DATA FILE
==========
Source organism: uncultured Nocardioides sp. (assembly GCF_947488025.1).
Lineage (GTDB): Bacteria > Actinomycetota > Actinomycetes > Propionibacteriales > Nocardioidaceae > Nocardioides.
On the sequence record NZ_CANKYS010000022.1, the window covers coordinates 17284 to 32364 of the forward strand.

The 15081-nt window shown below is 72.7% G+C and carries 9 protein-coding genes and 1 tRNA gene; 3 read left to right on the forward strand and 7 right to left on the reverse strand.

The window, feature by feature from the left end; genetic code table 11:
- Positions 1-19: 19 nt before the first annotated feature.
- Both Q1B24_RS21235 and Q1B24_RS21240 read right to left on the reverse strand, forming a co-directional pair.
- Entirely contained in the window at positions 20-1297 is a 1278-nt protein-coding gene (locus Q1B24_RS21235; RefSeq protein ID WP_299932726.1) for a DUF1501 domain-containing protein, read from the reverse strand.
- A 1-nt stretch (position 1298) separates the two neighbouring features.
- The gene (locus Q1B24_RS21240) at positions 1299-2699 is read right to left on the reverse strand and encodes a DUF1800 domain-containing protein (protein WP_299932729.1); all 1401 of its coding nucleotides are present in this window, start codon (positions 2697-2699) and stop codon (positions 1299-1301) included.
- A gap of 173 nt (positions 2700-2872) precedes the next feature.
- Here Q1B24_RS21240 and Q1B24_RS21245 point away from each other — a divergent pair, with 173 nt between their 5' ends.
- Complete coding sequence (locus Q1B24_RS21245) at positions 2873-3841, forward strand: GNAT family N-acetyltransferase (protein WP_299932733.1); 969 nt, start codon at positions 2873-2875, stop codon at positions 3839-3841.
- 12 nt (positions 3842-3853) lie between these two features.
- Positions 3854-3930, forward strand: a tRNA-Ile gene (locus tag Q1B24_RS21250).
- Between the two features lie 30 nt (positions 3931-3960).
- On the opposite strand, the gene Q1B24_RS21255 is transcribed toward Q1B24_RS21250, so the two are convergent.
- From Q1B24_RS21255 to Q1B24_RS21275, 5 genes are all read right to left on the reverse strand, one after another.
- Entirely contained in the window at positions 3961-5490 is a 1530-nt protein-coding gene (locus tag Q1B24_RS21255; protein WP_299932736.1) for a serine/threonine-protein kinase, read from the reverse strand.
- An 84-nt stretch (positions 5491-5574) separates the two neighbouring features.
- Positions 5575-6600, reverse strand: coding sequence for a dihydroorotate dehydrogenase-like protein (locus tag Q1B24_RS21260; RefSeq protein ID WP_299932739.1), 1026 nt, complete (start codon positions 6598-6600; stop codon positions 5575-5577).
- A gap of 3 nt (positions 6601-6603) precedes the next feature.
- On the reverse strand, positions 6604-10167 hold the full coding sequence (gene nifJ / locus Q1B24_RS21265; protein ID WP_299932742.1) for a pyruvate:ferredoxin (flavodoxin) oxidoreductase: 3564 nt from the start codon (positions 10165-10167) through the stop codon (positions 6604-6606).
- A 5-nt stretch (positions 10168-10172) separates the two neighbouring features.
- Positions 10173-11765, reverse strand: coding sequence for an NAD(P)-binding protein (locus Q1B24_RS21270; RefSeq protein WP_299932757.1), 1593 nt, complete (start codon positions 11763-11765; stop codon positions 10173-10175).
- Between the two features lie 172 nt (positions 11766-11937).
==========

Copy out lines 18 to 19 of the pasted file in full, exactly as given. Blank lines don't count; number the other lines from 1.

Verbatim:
- From Q1B24_RS21255 to Q1B24_RS21275, 5 genes are all read right to left on the reverse strand, one after another.
- Entirely contained in the window at positions 3961-5490 is a 1530-nt protein-coding gene (locus tag Q1B24_RS21255; protein WP_299932736.1) for a serine/threonine-protein kinase, read from the reverse strand.